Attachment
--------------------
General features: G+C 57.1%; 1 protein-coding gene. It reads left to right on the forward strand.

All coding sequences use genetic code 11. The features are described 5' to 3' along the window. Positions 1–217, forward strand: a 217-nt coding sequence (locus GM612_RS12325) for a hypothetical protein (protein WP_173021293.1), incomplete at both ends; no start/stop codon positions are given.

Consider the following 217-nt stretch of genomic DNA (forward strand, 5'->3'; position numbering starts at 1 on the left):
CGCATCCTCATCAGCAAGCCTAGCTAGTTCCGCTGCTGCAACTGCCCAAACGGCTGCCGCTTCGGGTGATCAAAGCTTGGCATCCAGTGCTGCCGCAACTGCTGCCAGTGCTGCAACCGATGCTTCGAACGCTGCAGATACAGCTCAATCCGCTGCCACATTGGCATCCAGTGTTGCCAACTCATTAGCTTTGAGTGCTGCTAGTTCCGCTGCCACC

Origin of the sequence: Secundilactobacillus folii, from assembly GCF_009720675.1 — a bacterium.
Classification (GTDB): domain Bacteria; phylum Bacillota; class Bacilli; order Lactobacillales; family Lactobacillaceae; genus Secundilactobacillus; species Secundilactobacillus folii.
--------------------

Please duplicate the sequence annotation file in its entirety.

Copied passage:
General features: G+C 57.1%; 1 protein-coding gene. It reads left to right on the forward strand.

All coding sequences use genetic code 11. The features are described 5' to 3' along the window. Positions 1–217, forward strand: a 217-nt coding sequence (locus GM612_RS12325) for a hypothetical protein (protein WP_173021293.1), incomplete at both ends; no start/stop codon positions are given.

Consider the following 217-nt stretch of genomic DNA (forward strand, 5'->3'; position numbering starts at 1 on the left):
CGCATCCTCATCAGCAAGCCTAGCTAGTTCCGCTGCTGCAACTGCCCAAACGGCTGCCGCTTCGGGTGATCAAAGCTTGGCATCCAGTGCTGCCGCAACTGCTGCCAGTGCTGCAACCGATGCTTCGAACGCTGCAGATACAGCTCAATCCGCTGCCACATTGGCATCCAGTGTTGCCAACTCATTAGCTTTGAGTGCTGCTAGTTCCGCTGCCACC

Origin of the sequence: Secundilactobacillus folii, from assembly GCF_009720675.1 — a bacterium.
Classification (GTDB): domain Bacteria; phylum Bacillota; class Bacilli; order Lactobacillales; family Lactobacillaceae; genus Secundilactobacillus; species Secundilactobacillus folii.